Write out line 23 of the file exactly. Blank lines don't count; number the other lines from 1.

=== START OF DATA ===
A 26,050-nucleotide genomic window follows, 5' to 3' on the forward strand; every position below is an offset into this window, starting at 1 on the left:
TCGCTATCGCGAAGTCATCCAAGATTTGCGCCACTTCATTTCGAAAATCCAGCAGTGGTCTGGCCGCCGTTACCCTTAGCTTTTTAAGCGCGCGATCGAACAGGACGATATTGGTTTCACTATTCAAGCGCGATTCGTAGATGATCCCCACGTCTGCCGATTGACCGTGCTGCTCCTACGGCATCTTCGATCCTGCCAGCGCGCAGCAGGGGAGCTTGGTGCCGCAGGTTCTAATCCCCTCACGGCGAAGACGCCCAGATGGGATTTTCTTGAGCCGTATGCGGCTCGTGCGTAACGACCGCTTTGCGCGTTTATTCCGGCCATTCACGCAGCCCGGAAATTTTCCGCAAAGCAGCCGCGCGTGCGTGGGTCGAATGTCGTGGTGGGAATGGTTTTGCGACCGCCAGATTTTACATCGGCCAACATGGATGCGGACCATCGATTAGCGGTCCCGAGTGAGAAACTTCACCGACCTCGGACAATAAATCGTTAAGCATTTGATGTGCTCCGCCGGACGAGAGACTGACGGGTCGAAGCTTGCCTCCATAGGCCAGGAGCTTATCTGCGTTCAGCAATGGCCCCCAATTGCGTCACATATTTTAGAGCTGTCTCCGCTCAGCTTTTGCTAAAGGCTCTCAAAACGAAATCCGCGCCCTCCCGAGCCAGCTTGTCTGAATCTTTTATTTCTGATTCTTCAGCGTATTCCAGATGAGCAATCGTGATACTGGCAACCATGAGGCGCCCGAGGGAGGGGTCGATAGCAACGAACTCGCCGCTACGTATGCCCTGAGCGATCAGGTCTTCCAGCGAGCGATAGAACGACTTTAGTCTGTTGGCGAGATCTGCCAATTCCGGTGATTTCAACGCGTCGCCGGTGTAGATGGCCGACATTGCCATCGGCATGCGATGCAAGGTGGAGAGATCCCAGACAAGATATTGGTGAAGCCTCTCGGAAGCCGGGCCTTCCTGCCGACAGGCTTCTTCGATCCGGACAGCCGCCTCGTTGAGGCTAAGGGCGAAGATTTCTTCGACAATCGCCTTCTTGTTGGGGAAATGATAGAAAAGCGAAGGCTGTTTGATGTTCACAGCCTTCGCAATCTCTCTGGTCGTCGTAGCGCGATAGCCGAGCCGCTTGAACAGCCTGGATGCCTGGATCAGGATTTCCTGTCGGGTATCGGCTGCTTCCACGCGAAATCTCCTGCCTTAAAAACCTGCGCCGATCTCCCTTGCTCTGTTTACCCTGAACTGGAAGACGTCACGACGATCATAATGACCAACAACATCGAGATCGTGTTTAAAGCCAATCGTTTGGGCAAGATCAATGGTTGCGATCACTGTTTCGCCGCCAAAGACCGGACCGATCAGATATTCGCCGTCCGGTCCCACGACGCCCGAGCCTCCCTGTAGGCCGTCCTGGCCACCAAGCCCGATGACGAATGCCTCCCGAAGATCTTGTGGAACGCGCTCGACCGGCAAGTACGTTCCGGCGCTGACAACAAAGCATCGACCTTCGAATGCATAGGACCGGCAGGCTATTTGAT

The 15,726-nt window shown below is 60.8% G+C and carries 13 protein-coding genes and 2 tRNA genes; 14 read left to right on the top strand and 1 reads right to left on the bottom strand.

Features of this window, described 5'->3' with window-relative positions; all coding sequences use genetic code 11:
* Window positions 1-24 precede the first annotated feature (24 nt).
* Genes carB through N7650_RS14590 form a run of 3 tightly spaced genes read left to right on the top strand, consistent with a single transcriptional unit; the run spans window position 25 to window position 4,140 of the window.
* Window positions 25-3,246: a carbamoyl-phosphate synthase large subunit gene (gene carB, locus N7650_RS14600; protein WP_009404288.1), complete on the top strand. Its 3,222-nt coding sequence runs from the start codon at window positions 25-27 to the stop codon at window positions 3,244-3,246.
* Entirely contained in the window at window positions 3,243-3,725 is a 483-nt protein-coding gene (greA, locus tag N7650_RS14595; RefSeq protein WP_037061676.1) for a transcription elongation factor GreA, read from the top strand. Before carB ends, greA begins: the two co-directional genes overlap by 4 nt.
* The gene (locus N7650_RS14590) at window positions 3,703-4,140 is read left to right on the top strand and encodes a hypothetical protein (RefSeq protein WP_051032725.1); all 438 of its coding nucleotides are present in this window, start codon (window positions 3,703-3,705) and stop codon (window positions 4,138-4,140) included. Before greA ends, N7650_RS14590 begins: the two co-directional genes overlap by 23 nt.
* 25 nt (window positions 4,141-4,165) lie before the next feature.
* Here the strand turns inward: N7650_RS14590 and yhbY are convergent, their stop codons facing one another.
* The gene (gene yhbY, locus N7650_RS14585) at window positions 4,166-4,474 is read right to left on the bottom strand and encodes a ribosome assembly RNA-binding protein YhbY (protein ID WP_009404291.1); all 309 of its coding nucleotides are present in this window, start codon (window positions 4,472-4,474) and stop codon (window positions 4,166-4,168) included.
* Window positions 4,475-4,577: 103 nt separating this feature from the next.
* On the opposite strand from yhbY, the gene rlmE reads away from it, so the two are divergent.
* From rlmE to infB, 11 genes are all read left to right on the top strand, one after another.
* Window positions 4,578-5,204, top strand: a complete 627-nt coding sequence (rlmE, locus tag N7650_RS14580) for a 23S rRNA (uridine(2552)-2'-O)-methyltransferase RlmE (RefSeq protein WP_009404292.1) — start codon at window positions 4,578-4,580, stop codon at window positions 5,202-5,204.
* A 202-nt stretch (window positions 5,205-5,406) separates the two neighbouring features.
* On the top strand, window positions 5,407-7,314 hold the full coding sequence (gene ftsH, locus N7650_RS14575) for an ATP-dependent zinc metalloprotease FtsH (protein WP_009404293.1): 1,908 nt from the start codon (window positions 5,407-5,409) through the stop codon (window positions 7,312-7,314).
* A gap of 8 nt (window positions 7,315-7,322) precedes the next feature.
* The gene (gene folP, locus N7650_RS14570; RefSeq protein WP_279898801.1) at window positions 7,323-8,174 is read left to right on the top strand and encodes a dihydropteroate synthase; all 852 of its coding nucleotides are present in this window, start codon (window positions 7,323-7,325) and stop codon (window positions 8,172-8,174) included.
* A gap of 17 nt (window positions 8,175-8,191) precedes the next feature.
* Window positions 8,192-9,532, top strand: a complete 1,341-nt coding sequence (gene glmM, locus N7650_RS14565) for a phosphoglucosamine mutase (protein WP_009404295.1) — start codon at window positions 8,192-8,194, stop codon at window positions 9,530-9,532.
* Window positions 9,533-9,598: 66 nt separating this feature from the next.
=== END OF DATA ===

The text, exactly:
* Window positions 9,533-9,598: 66 nt separating this feature from the next.